This means you need to have at least one lawful reason for processing Personal Data.
If you don’t have at least one lawful reason your business is in breach of GDPR.
Helpfully, GDPR identifies six lawful reasons for you to choose from:
Source: Information Commissioner’s Office, Overview of the General Data protection Regulation (GDPR) 17th August 2017, licensed under the Open Government Licence
In reality, most businesses are likely to make use of the first two on that list. Your business will need Consent from the Data Subject for online direct marketing. Item 6 “Legitimate Interest” may also be available to you IF you prepare properly and is certainly useful for offline direct marketing.
Your other lawful reason for processing personal information will probably be for the “performance of a contract”.
Occasionally you may be able to use “compliance with a legal obligation”. Using the terms of the liquor licensing law for example.
“Safeguarding the vital interests of a Data Subject” might become relevant when handling certain aspects of customer or employee data. But you really need to seek a qualified legal opinion in each case.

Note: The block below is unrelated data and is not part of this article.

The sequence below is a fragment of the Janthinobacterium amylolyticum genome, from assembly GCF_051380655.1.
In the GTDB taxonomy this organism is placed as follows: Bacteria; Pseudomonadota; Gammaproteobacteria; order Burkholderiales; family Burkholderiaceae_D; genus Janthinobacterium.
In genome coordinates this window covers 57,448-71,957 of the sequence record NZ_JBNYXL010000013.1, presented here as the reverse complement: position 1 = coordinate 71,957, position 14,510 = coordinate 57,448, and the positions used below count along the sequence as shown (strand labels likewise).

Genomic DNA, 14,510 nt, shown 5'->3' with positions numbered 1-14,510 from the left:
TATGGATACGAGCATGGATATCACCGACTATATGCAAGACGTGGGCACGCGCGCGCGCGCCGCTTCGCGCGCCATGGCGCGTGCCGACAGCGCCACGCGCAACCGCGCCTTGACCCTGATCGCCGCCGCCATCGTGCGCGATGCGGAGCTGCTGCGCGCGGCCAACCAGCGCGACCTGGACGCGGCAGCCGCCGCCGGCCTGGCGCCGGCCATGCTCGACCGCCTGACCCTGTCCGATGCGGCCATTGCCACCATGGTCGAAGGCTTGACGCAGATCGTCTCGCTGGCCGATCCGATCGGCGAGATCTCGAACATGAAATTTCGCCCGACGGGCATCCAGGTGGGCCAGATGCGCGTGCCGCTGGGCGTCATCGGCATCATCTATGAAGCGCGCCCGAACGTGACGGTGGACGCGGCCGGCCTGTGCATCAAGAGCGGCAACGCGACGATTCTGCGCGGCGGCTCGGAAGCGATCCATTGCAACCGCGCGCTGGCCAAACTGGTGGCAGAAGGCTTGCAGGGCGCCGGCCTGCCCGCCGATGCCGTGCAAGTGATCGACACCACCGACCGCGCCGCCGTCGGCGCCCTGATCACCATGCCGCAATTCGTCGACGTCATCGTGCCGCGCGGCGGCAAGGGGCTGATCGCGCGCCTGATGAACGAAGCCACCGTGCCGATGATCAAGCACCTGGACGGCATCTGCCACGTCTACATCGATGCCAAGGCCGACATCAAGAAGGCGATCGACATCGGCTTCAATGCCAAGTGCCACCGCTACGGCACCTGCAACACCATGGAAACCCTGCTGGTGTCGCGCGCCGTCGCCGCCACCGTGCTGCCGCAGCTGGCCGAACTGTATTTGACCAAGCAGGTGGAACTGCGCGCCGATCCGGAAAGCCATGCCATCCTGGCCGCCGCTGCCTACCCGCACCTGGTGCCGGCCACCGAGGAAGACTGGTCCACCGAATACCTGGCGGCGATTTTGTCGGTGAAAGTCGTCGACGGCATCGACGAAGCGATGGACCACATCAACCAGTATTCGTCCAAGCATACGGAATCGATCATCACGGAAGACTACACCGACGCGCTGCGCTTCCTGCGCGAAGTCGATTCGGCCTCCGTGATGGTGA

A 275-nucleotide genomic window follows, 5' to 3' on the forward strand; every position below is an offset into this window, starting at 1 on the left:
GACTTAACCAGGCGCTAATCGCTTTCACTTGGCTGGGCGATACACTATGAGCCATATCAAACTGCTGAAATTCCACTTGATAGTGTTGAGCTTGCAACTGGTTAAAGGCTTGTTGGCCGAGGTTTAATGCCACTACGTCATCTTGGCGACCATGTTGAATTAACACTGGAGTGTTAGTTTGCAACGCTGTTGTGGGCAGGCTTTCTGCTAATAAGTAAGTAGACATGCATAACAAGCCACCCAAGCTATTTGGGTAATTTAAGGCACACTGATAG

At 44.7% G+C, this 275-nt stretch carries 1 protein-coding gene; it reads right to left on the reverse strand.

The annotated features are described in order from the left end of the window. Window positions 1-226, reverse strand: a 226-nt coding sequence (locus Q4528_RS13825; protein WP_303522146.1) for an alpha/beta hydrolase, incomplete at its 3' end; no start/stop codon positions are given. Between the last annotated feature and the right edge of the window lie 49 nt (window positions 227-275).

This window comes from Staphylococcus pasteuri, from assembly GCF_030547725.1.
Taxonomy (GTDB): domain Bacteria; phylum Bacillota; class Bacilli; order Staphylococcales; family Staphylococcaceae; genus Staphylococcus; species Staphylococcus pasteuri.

Item 6 “Legitimate Interests Pursued By The Controller” is going to be an option, in some cases, to allow good direct marketing to take place. It is possible that this could signal a resurgence in direct mail for example. GDPR appears to recognise that it is quite reasonable for a business to wish to add value to a relationship with a customer, or to seek new customers using “Legitimate Interest” instead of consent as a lawful reason for processing personal data.
However. Be aware that if you want to make use of this reason for sending out direct marketing pieces, you need to be able to illustrate that you have thought things through, planned carefully and observed the interests of the private individuals involved. You should complete a “Legitimate Interest Assessment” (LIA) before you send anything to anyone.